Howell Foundation awards the Cheryl A. Wilson Nursing Scholarship to Jennifer Buechel
· PhD Student from the University of San Diego will be focusing on HPV Vaccine knowledge and use among military personnel.
· 2013 Scholar, now Ph.D. Carmen Colombo speaks at women's health luncheon
|Cheryl Wilson and Jennifer Buechel|
San Diego, CA – August 2014. The Doris A. Howell Foundation announced Jennifer Buechel as the recipient for USD’s Cheryl A. Wilson Nursing Scholarship. She will be focusing on HPV vaccine knowledge and uptake among military personnel and working under the direction of Dr. Ann Mayo, Professor and member of the American Academy of Nursing.
“As an Adult Nurse Practitioner, I have first-hand experience in how challenging it is for clinicians to provide routine and preventive care for female military populations in an operational environment, including sexual health and immunization prevention programs. I have the opportunity as a future nurse scientist to significantly improve health policy and education through research and evidenced-based practice. My experience as a clinician, coupled with the skills learned at the University of San Diego and the mentoring by expert faculty, will allow me the privilege to learn the skills as a researcher and principal investigator in high risk populations” she comments.
Human papilloma virus is the most commonly reported sexually transmitted infection in the U.S., with an estimated 6.2 million new infections diagnosed each year and 79 million are currently infected with HPV (Center for Disease Control and Prevention, 2013). The American Cancer Society (2013) predicts that nearly all sexually active women will get HPV at some point in their lives. Despite only representing 25% of the sexually experienced population, America’s youth (ages 15 to 24) are especially affected by HPV and account for half (50%) of all new HPV cases (Center for Disease Control and Prevention, 2013).
Human papilloma virus is the major etiology of genital warts and results in 70% of cervical, 90% of anal, 40% of penile, and 30% of laryngeal cancers (Center for Disease Control and Prevention, 2013). Human papilloma virus results in more than three to five million Pap smears each year due to frequent follow ups and procedures. Approximately 360,000 people will contract genital warts and more than 10,000 women will be diagnosed with cervical cancer alone in the U.S. Additionally, HPV now causes nearly as many cancers of the upper throat as tobacco and alcohol.
Although research suggests high human papilloma virus (HPV) rates in uniformed personnel; the U.S. military reports lower vaccination uptake rates than the national average. U.S. Navy personnel are at greater risk for contracting the HPV virus globally, and females due to their minority status in the military. This study will use a descriptive, cross-sectional, correlational research design to assess the general HPV knowledge, HPV testing knowledge, HPV vaccine knowledge, and HPV vaccine uptake among U.S. Navy personnel. Results will allow policy makers to develop effective HPV immunization programs and eliminate barriers by increasing awareness of HPV and the HPV vaccine.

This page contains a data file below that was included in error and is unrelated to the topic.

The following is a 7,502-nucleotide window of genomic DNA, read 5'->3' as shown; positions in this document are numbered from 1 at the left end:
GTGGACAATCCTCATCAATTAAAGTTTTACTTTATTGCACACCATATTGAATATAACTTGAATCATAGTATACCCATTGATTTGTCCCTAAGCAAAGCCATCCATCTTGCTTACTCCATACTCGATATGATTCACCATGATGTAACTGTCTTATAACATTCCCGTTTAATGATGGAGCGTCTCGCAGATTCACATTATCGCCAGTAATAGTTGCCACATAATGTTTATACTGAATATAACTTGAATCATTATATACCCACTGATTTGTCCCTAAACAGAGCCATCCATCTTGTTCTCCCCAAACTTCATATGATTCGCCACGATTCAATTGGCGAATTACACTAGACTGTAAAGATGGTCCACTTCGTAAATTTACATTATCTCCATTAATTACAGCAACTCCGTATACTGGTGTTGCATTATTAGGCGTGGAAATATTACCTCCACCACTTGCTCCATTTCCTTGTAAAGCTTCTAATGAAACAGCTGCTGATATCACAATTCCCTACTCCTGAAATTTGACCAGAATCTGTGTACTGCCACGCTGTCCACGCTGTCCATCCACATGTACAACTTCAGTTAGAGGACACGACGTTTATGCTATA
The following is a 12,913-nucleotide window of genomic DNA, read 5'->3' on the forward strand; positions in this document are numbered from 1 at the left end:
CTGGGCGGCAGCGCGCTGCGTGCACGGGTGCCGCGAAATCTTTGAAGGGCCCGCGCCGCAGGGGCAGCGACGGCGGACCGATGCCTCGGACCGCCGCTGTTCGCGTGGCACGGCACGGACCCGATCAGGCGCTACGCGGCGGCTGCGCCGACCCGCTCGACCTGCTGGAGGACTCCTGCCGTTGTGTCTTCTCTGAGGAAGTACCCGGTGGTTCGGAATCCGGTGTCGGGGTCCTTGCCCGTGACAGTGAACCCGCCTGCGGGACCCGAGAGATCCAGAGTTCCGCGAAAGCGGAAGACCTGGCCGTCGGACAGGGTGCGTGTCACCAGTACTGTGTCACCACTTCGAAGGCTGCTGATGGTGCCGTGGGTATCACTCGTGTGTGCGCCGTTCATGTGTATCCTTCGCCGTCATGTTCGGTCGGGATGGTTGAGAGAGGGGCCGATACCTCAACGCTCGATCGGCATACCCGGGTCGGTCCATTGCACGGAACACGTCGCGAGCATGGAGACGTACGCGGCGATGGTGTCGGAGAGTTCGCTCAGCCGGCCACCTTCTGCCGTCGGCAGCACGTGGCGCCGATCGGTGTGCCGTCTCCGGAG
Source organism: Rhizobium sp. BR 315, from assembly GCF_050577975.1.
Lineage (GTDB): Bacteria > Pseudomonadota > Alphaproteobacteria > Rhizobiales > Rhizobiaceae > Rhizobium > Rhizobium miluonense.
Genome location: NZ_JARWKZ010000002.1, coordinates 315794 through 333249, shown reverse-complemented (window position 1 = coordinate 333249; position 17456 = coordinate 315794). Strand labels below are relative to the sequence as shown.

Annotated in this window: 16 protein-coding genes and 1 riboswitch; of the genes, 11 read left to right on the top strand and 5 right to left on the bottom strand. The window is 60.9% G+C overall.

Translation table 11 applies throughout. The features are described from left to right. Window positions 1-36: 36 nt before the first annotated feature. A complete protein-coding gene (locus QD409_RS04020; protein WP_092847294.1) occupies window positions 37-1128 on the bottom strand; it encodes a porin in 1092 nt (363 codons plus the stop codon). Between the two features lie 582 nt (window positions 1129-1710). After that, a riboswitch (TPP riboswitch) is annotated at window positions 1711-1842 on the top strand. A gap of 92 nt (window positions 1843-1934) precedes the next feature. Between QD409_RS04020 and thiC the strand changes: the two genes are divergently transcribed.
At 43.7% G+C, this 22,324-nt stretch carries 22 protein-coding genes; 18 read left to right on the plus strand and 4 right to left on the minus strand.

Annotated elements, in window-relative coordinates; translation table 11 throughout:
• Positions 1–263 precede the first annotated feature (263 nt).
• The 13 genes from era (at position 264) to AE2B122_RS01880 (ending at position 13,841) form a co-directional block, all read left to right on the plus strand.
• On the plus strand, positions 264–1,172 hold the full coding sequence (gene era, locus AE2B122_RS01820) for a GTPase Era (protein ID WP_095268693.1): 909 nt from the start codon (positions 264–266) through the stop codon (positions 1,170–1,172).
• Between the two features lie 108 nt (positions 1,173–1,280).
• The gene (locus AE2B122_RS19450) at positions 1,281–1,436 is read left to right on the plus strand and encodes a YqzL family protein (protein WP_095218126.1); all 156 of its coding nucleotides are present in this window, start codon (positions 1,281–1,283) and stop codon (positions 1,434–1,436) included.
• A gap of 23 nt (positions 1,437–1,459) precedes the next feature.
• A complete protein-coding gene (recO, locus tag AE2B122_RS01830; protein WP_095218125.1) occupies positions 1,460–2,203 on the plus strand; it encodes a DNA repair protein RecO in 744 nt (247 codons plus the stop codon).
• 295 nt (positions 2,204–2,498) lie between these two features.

Information gained from this study will assist health care leaders to target educational tools that advertise HPV testing and HPV vaccine uptake that is geared towards the current knowledge level of this high risk population. Additionally, this study is especially important for women’s groups and for women’s military health. Furthermore, the results will assist in the eliminating barriers to the HPV vaccine among this high-risk group by increasing awareness of HPV and the HPV vaccine.
Update on Dr. Carmen Colombo, Ph.D. and past Cheryl A. Wilson Scholar
|Dr. Colombo briefly|
discussed her findings supported
by the Howell Foundation at
the August luncheon
The Howell Foundation Scholarship provided funding for her research dissertation, “Fetal Heart Monitoring, Nursing Surveillance, and Cesarean Birth”. Dr. Colombo designed this study to determine the role nurses’ monitoring and interpretation of fetal heart rate during labor predicted a Cesarean section outcome. The importance of this study rests on the fact that in 2012, the most recent statistics available, one in three births in the US were by Cesarean section.
About the Doris A. Howell Foundation:
The Doris A. Howell Foundation for Women’s Health Research is committed to keeping the women we love healthy, advancing women’s health through research and educating women to be catalysts for improving family health in the community.
The organization does so by funding scholarships to scientists researching issues affecting women’s health; providing a forum for medical experts, scientists, doctors, researchers, and authors to convey the timely information on topics relevant to women’s health and the health of their families through its Lecture and Evening Series, and by funding research initiatives that will create women’s health awareness and advocacy in the community.
For more information about the Doris A. Howell Foundation, please visit www.howellfoundation.org.